An Obama administration representative took a shot at a well-known conservative college Thursday, saying the school wasn’t included on its much-heralded new “College Scorecard” because it isn’t a real two-to-four year college.

Hillsdale College, a 1,500-student liberal arts college in Michigan, is ranked by U.S. News and World Reports as the 67th-best national liberal arts college in the country. The college is well-known for the conservative identity of its student body and its focus on a core curriculum that emphasizes Judeo-Christian tradition and the U.S. Constitution. It’s also known for its refusal to accept any federal funding (including federal student loans), in order to remain free of most federal regulatory control.

Despite its name, the Obama administration’s new College Scorecard doesn’t grade schools (though it was originally planned to) and instead just offers a bevy of data, such as schools’ graduation rate and the average salary of graduates. But notably, Hillsdale can’t be found on the scorecard, as though it doesn’t exist.

Interestingly, when asked by Hillsdale’s student paper, the Obama administration suggested it was because Hillsdale, a four-year liberal arts college, didn’t award enough degrees and instead just offered low-level certificates.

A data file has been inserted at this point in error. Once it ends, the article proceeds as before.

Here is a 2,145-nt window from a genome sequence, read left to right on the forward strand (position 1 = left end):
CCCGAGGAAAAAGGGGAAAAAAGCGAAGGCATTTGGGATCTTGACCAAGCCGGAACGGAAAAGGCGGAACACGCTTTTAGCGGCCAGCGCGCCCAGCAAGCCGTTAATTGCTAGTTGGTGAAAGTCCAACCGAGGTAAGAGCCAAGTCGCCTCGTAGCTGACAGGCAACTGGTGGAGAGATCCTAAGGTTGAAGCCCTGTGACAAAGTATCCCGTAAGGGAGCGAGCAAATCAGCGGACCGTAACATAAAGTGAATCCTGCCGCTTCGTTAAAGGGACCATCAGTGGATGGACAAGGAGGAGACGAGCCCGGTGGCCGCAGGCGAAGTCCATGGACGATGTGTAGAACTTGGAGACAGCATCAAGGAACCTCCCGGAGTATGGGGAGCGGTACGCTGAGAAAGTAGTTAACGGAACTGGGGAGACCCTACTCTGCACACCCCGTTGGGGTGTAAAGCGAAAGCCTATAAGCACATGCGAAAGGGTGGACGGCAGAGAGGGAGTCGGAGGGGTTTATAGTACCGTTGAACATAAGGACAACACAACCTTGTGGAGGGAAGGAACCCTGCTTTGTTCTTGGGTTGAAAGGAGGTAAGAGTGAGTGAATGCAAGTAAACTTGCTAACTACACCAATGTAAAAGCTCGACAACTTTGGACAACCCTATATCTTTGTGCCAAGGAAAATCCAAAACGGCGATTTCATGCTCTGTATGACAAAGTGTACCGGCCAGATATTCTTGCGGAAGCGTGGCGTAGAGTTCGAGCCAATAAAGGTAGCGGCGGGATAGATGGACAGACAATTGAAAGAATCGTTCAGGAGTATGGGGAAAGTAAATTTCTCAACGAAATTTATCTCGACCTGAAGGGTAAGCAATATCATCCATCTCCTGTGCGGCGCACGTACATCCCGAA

“Hillsdale is a predom­i­nantly certificate degree granting institution,” Department of Education spokeswoman Denise Horn told The Collegian, Hillsdale’s campus newspaper. “At launch, we focused our attention on predom­i­nantly two– and four-year degree programs.” In other words, the Department of Education is implying Hillsdale isn’t a genuine four-year school.

A quick look at the data belies this claim. Hillsdale grants hundreds of degrees each year, and there are several schools that give substantially fewer degrees on the scorecard, such as Burlington College in Vermont (which has just 200 undergraduates). While Hillsdale does offer online programs available to the general public, it can hardly be characterized as the main thrust of the institution.

It appears likely that Horn was incorrect in describing why Hillsdale is absent, though. There are other colleges missing from the scorecard, and what they all have in common isn’t a lack of four-year degrees but rather a refusal to accept federal funds. Besides Hillsdale, two schools absent from the College Scorecard are Grove City College and Christendom College, both of which refuse federal funding.

The Daily Caller News Foundation contacted Grove City College, a Christian school that also refuses federal funds, and asked if they were aware of not being on the scorecard. The school said they were, and that “in response to our inquiry, the department informed us that the site is limited only to Title-IV participating institution,” that is, those receiving federal funds.

Grove City said it wished the administration would reconsider and add schools that aren’t federally funded, or at least acknowledge they exist. “We are concerned that Grove City’s absence from the scorecard will prove perplexing to families that seek out higher education institutions with our record of success,” the school said.

So, there’s an entirely mundane explanation for Hillsdale’s absence from the College Scorecard, but an Obama administration spokeswoman still accidentally suggested a politically-hostile school wasn’t a real college.

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